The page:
Against the backdrop of these turbulent political times, lies an artistic oasis surrounded by natural beauty.
Located on 6.1 acres between 7th and 9th Streets in Washington DC, the National Gallery of Art Sculpture Garden features stunning modern art in the tranquil setting of a city botanical park.
When the first designs were created for the National Mall by Charles Pierre L’Enfant in 1790, a landscaped public garden was designed to be on the north side of Washington D.C.
In 1966, the White House announced plans to add sculpture to the site of this landscape garden as an outdoor extension of the National Art Gallery.
The sculpture garden was designed by landscape architect Laurie Olin and opened to the public in 1999.
The garden features 21 modern art sculptures by a variety of artists from around the world.
Some pieces, such as “An Entrance into Metropolitan Paris” by Hector Guimard, were created as early as 1902. Other pieces are mid-century modern, such as the classic “Typewriter Eraser”, created by Claes Oldenburg.
Oldenburg came to the attention of the art world in the 1960s and 1970s for his visualized public monuments based on common objects such as clothespins, scissors, and the now-defunct typewriter eraser.
Pieces like the breathtaking ‘Graft’, created by artist Roxy Paine, were added to the garden’s collection in the early and mid-2000s. The ‘Graft’, which was added to the collection in 2008, features a shiny, life-size stainless steel tree that relates to the many mature, natural trees in the garden.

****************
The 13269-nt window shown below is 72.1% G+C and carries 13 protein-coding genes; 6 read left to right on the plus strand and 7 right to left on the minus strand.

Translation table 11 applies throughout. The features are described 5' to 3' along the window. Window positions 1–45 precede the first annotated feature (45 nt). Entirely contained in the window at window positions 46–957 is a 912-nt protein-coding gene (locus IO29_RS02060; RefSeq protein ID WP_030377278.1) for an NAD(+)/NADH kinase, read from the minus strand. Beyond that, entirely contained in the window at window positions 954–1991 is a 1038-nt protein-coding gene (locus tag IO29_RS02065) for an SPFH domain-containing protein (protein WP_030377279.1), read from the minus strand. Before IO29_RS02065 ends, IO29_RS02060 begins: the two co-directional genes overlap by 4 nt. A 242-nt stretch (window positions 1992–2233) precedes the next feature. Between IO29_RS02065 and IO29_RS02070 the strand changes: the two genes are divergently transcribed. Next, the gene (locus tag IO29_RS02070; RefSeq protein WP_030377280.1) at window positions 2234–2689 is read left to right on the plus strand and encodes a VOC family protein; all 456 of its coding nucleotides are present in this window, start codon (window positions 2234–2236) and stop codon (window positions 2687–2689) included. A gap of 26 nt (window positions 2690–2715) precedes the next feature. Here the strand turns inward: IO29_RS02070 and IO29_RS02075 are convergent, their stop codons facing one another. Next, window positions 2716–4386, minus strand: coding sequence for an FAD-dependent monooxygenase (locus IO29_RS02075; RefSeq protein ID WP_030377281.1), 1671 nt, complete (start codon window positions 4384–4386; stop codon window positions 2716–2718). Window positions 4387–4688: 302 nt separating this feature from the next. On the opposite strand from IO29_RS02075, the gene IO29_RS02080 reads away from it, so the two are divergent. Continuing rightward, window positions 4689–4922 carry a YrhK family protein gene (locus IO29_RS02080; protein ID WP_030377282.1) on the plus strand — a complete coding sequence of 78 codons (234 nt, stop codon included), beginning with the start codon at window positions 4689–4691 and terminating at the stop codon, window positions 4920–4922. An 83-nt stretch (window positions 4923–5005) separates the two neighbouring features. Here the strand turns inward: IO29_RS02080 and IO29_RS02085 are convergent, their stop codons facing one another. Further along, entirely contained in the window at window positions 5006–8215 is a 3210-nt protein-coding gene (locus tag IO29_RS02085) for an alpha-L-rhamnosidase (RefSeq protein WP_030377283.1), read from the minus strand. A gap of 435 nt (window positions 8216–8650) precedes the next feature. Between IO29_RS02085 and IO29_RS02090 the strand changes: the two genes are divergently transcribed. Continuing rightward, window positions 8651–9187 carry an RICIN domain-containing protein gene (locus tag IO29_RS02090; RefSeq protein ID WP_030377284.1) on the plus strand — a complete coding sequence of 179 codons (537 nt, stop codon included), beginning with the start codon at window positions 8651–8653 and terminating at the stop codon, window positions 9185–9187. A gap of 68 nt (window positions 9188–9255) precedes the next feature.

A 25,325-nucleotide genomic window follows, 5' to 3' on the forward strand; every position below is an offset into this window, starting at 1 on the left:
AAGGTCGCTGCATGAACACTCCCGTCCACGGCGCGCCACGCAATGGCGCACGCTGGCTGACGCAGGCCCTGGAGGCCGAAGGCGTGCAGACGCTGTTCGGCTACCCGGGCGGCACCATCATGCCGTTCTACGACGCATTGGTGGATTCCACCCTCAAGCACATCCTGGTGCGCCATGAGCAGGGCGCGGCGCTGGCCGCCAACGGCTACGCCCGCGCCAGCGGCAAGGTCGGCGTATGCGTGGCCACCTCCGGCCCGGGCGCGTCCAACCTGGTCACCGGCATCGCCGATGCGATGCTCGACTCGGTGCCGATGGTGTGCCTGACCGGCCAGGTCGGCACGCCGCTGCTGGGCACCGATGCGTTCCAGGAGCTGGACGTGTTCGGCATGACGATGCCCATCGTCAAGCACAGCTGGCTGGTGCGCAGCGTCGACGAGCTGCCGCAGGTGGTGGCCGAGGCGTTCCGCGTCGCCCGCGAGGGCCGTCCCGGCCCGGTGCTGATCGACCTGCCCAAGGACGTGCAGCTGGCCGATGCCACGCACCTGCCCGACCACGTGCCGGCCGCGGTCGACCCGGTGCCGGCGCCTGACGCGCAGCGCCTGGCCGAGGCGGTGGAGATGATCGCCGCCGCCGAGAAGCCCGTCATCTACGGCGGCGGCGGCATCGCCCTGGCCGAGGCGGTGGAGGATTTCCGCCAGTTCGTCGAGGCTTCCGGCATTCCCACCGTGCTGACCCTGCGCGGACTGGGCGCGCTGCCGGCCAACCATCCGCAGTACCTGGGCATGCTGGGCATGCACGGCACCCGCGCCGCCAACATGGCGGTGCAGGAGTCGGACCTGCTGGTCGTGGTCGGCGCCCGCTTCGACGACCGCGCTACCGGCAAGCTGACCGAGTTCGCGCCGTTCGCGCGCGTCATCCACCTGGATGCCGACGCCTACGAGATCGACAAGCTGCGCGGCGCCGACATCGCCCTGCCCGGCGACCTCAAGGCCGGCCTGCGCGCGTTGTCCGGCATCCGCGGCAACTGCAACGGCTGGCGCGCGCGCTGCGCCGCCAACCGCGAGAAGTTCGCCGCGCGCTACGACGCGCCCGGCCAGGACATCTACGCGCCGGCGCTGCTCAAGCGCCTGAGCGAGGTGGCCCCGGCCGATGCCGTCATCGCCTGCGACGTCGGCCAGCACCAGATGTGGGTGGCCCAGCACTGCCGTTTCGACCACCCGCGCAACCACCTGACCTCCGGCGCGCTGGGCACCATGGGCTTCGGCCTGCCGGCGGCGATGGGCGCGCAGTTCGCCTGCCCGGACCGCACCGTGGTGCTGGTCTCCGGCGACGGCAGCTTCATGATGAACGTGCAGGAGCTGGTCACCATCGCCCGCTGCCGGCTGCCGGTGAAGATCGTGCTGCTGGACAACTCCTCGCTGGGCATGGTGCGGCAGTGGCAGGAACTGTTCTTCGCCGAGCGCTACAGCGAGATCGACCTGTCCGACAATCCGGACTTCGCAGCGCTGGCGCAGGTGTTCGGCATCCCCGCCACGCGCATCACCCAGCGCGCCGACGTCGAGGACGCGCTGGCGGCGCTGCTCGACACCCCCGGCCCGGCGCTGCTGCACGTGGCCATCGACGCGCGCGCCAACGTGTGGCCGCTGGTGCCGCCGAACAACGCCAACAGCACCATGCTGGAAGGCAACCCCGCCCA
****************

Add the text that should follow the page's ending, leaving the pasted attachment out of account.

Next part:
Botanically speaking, there are 33 different varieties of trees in the garden, including elms, magnolias, oaks and cedars.
Plantings of perennials, groundcovers, shrubs and annual flowering plants complement the pristine terrain that surrounds these magnificent works of art in the Garden Collection.
In the center of the garden is a monumental water fountain which turns into a skating rink during the winter months. In the background of the fountain area, the impressive National Archives building can be seen, making it a nice place to sit and relax and enjoy the view of our nation’s capital city. .
To maintain all this natural beauty, the National Gallery of Art has its own department of horticulture. This department not only maintains the lush beauty of the sculpture garden, but also the grounds around the museum, including the famous tulip display around the fountain in early spring and the recent magnolia and cherry tree plantings next to the east building. of the museum.
While the outdoor gardens bloom in the warm months, staff members are busy in the National Gallery’s on-site greenhouses, preparing flora for display in the museum during the winter months. Tall flowering hibiscuses, weeping willows, Christmas poinsettias, and Easter lilies are just a few of the many plants that come and go from the museum for display throughout the year.
The National Gallery of Art Sculpture Garden reopened to the public on June 20 after a closure due to the pandemic.
In line with COVID-19 restrictions, the garden has reduced its daily opening hours to 11 a.m. to 4 p.m. and is limiting capacity with only one door open for entry and another for exit to encourage proper flow for social distancing.
The ground floor galleries of the National Gallery of Art’s West Building have also recently reopened to the public. Admission to the garden and gallery is free, but timed passes are required for the inner gallery and can be obtained on their website. www.nag.gov.
Last week, a peaceful Black Lives Matter protest took place at the National Mall, which is a stone’s throw from the peaceful Sculpture Garden. While political views, hatred and fear still divide our great nation, the National Gallery of Art Sculpture Garden, with its peaceful ambience and natural beauty surrounded by centuries of our great nation’s history, offers the seed of hope to plant for a better future. .